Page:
The ICJ made an oral statement at the UN Human Rights Council, on the need for fundamental reform of the legal system in Myanmar.
The oral statement was delivered during an interactive dialogue with the Special Rapporteur on human rights in Myanmar.
While noting some progress on legal reform to establish the rule of law during Myanmar’s economic and political transition, the ICJ noted that reforms are fragile and legal obstacles continue to block improvements to the extremely poor state of the rule of law and respect for human rights.
The ICJ considers that Myanmar’s judiciary is not yet independent. State authorities continue to exert improper influence on politically sensitive cases.
The ICJ was therefore deeply disappointed to hear the Representative of Myanmar state during the Council session that the Government rejected as “intrusive and prescriptive, infringing upon the national sovereignty” the Special Rapporteur’s basic recommendation that “the Government … Initiate fundamental reforms to establish a judiciary that is impartial and independent, including from the direct control of the Government and the military”.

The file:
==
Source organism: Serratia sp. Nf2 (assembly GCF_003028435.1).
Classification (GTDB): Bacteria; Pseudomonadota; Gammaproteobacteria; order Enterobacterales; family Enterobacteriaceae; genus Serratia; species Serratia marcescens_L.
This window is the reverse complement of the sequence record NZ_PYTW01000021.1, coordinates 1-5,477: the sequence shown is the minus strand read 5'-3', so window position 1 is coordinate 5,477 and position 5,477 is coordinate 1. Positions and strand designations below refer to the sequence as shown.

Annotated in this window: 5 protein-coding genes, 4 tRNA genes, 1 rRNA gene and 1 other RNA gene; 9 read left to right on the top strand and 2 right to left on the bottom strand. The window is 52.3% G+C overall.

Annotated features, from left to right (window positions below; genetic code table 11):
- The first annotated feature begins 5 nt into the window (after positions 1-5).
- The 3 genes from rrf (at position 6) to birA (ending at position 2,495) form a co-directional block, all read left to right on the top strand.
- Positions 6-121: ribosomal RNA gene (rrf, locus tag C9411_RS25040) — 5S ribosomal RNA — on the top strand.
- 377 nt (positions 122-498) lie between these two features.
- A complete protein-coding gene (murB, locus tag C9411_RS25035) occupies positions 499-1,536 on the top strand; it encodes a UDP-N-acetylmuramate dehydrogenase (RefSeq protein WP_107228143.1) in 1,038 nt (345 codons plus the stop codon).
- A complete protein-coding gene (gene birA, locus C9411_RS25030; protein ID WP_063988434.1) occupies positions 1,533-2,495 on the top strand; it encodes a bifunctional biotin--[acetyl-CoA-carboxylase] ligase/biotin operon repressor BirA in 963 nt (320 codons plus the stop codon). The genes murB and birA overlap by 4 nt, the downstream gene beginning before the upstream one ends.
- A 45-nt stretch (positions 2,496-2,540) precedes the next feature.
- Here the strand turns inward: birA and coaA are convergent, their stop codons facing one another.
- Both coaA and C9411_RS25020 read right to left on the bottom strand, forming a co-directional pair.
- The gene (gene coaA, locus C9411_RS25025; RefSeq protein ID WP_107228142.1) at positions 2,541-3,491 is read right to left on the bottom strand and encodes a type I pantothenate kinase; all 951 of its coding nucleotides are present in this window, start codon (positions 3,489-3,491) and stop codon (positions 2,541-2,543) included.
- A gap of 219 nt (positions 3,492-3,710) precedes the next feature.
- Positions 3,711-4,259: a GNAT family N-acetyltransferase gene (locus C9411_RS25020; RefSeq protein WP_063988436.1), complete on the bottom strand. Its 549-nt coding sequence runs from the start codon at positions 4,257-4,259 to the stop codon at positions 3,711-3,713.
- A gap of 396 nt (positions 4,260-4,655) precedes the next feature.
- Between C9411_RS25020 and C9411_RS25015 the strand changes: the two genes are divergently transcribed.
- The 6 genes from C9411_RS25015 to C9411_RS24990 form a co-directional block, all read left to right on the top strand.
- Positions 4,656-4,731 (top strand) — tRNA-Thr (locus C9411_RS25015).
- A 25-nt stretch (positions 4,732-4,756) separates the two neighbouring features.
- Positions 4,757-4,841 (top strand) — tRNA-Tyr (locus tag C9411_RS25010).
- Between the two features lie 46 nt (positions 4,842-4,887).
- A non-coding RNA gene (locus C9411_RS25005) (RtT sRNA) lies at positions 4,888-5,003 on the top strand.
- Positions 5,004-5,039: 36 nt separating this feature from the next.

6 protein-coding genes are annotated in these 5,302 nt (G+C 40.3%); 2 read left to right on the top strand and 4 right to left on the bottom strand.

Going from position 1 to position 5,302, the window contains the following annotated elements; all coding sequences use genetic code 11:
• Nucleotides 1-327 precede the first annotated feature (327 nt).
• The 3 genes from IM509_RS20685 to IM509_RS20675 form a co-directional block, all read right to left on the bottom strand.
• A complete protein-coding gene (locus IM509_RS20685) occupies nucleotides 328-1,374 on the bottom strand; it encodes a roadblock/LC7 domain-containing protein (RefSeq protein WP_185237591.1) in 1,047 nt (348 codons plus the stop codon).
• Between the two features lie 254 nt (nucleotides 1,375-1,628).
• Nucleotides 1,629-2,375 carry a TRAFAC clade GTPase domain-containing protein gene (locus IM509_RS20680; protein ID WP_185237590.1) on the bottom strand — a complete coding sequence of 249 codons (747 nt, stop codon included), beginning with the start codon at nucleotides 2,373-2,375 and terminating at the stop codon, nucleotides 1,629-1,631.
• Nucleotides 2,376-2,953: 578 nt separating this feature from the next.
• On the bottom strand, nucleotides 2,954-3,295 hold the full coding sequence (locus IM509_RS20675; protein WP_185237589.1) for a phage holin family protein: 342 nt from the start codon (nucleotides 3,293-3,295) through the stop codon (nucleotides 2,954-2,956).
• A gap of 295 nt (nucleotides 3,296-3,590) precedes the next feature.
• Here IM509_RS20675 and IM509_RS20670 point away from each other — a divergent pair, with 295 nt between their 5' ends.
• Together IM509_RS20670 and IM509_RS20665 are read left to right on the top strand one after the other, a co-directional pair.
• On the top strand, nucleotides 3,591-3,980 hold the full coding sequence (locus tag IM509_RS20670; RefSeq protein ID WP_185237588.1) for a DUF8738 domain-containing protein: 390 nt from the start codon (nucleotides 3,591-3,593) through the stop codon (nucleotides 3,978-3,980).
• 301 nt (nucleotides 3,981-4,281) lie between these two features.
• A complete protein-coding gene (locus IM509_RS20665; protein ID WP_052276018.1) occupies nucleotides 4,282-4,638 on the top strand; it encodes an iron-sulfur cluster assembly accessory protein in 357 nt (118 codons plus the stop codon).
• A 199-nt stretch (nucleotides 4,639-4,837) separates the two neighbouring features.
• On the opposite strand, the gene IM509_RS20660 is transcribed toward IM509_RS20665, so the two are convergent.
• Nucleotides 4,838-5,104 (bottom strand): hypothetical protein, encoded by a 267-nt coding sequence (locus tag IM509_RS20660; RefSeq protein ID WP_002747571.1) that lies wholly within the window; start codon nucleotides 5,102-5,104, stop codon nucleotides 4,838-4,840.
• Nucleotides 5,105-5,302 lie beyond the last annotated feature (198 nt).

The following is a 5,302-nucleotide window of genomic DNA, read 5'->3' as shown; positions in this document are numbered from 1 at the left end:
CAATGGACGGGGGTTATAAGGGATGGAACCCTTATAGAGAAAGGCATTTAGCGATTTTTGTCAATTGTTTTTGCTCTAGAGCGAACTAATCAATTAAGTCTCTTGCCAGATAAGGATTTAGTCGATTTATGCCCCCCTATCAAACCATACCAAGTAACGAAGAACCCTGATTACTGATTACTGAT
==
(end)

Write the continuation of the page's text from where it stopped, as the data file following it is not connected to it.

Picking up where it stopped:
Systemic problems affect the independence of lawyers, including the poor state of legal education and undue restrictions on licensing. Lawyers in Myanmar lack an independent Bar Council.
The ICJ stressed the need for Myanmar to ratify and implement all core human rights treaties, to cooperate with international human rights mechanisms, and to agree to the establishment of an OHCHR office in the country. At the same time, ICJ emphasised the continued need for a robust mandate for the UN Special Rapporteur on Myanmar.
The full statement may be downloaded in PDF: Advocacy-UN-HRC25-Myanmar-OralStatement-032014
The report of the Special Rapporteur is available here in Word format: SR Myanmar Report March 2014
For further information, please see the recent ICJ report Right to Counsel: The Independence of Lawyers in Myanmar (click to download PDF).AdvocacyNon-legal submissions